Genetic Mutation Could Increase The Lifespan Of Men By 10 Years
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A new study reveals that a mutation in a growth hormone receptor gene could increase the lifespan of men by 10 years. The discovery could also lead to the development of drugs to slow aging. However, the mutation did not have the impact on women.
The discovery was described in the journal Science Advances. It was led by a team of researchers from the United States, France and Israel. The study indicated the list of gene variants that have the influence on human longevity, according to the The Globe and Mail.
Scientists examined the mutation deletions in growth hormone receptor exon 3. They discovered that males who express it could live on average 10 years longer. They were found to also grow on average an inch taller.
In the study, the researchers examined about 567 people of Ashkenazi Jews over age 60 and their children. They have sequenced their genes for growth hormone receptors. They discovered that the mutation was visible in 12 percent of men with age over 100. This was about three times higher than in 70-year-old men.
The researchers found that men with mutation lived on average 10 years longer compared to those without the mutation. Meanwhile, the mutation was not present in women. The team also examined other groups and they found the same effect, according to Medical Xpress.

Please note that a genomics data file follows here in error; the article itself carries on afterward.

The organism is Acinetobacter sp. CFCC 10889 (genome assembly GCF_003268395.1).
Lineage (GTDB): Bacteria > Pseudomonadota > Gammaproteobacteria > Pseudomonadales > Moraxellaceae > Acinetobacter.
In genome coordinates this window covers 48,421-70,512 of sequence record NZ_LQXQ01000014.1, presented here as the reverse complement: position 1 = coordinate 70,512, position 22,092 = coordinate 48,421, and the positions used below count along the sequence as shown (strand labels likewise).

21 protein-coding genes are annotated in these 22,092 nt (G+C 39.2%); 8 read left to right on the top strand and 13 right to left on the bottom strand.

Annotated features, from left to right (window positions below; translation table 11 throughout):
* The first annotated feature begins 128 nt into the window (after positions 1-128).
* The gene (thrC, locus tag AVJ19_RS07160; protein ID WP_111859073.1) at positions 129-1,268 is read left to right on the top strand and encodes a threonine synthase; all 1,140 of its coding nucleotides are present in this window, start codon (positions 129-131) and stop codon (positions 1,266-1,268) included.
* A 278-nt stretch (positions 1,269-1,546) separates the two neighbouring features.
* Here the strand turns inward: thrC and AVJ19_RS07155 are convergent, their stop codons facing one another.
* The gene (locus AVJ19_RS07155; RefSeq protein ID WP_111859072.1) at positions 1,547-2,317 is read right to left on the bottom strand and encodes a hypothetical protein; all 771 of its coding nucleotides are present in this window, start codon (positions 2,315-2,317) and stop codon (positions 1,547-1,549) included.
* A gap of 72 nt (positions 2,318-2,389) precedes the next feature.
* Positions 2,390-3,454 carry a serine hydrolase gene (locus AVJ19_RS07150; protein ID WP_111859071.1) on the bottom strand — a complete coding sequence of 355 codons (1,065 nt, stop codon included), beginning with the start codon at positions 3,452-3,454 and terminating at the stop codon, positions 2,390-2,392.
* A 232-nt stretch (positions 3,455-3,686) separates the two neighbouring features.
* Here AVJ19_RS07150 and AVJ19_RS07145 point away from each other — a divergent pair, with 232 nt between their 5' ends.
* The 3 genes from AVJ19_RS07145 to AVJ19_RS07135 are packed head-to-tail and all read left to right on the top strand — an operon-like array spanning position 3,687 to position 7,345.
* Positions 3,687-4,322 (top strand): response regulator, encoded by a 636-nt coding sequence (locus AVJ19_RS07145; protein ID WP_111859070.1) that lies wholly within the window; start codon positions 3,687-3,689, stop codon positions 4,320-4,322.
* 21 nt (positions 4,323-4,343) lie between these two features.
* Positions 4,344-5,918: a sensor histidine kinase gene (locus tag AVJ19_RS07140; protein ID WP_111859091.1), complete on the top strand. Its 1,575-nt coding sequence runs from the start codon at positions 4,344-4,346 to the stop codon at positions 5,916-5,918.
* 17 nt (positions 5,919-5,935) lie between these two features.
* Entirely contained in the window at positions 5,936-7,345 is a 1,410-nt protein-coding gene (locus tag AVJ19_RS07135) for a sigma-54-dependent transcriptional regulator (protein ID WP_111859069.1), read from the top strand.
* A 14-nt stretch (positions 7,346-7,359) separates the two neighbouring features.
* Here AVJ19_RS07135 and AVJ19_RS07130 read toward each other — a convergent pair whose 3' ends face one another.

Ali Torkamani, who is not involved in the study and the director of genome informatics at the Scripps Translational Science Institute in La Jolla, described the results as convincing. He further said that this was the first to establish a link between growth hormone receptors and longevity.
The growth hormones are molecules that are attached to other molecules. They are located on the surface of a cell. This trigger signals the cell to speed up its growth or eject molecules called as growth factors. In some people, there is a visibility of genetic mutation that inhibits the development of particular growth hormone receptor.